Thursday, April 29, 2010

Week 15 When Sounds Come In

In the last post we chatted about how activating the muscles in our mouths help our child speak clearer and eat better :)

Today I am going to share a secret that families are not aware of. When we learn to speak, each sound comes in at different times. Just like we have to crawl before we walk, we learn sounds in a specific pattern too.

The earliest sounds that come in are p, b, m, n, w, h. They show up by the age of 3.

The next group of sounds are k, g, d. These sounds come in anywhere from 2 to 4 years of age.

Then there is t, ng sounds which come in from 2 to 6 years of age.

Next f and y (like in yellow) come in from 2 1/2 to 4 years of age.

Then r and l come in from 3 to 6 years of age.

Next s can come in from 3 until 8 years of age.

And sh and ch start at 3 1/2 to 7 years of age.

Then z comes in from 3 1/2 to 8 years of age.

And j (like in jam) is 4 to 7 years of age.

And v is 4 to 8 years of age.

And the th (thumb) is from 4 1/2 to 7 years of age.

And the th (this/that) is from 5 to 8 years of age.

And lastly the zh sound (measure) comes in from 6 to 8+ years of age.

This list is from the Journal of Speech and Hearing Disorders. It states that these the lower end is the customary age limit to start production and the higher end is an age level at which 90% of children are customarily producing the sound.

OK, now I want you to really think about this! We all know 2 and 3 year old children that talk just like an adult and can say their sounds clearly. And those are the kids that we always compare our children to and feel that our children are behind. But the reality is that sounds have a progression of when they come in.

And that is because it takes very specific skills for the mouth to be able to actually produce the sounds correctly. And if the mouth is not developmentally ready to produce those sounds, then it is basically impossible for the child to be successful. Let's think about the easy sounds, they are all sounds that you make with your lips and blowing air...that's it and that's why they are the easiest.

To do the k, g, d, t sounds you need to be able to move your tongue tip up behind your top teeth or be able to close off the back of your throat...much more complicated than just moving your lips and blowing air.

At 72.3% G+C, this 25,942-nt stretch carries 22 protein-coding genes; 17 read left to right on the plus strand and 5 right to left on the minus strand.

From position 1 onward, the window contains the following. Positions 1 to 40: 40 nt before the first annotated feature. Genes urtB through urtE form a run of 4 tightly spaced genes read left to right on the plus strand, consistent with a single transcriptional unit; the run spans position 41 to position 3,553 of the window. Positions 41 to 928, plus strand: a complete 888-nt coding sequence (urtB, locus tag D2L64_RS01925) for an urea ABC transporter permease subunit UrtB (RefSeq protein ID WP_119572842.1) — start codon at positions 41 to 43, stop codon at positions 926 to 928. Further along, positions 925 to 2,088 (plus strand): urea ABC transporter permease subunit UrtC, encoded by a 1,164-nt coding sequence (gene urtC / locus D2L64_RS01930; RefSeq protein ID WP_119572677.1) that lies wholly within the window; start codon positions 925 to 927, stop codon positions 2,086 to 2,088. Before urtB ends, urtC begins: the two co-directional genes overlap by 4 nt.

Try making different sounds yourself and really think about what your mouth, lips and tongue are doing to produce those sounds. Try the r's one of the hardest.

This information should be very reassuring to you. If you have a 2 year old that is talking but hard to understand, look at the sounds they are producing well. And if they are the easy sounds, relax, they are right where they are supposed to be.

Also, remember the hints I gave you last week with the oral motor stimulation? This is the key to helping sounds come in as clear as possible. So, if you have a 3 year old and you are noticing that the k, g, d, t, sounds aren't even close, you can increase the oral motor stimulation that you are doing with your child. More blowing activities, putting peanut butter behind their upper teeth and having them push it off with their tongues, straw drinking, and increasing intensity of flavor and textures. All these will help so much.

Some speech therapists do not focus on oral motor stimulation as a technique to improve sound productions especially as a child gets older and I think that this is unfortunate because working on the muscles first makes it so much easier in the end (and it's fun :) Also I have found that some speech therapists work on sounds with children before it is developmentally appropriate which can make therapy frustrating. My suggestion is to check the sounds that your child is saying and compare it to the list above and then relax. If you wait until the sound is supposed to be made then your child will be able to learn it much easier than if you are trying to push it before they are ready.

As always, feel free to ask me any questions or share any concerns. I hope that you all have a fantastic week!!

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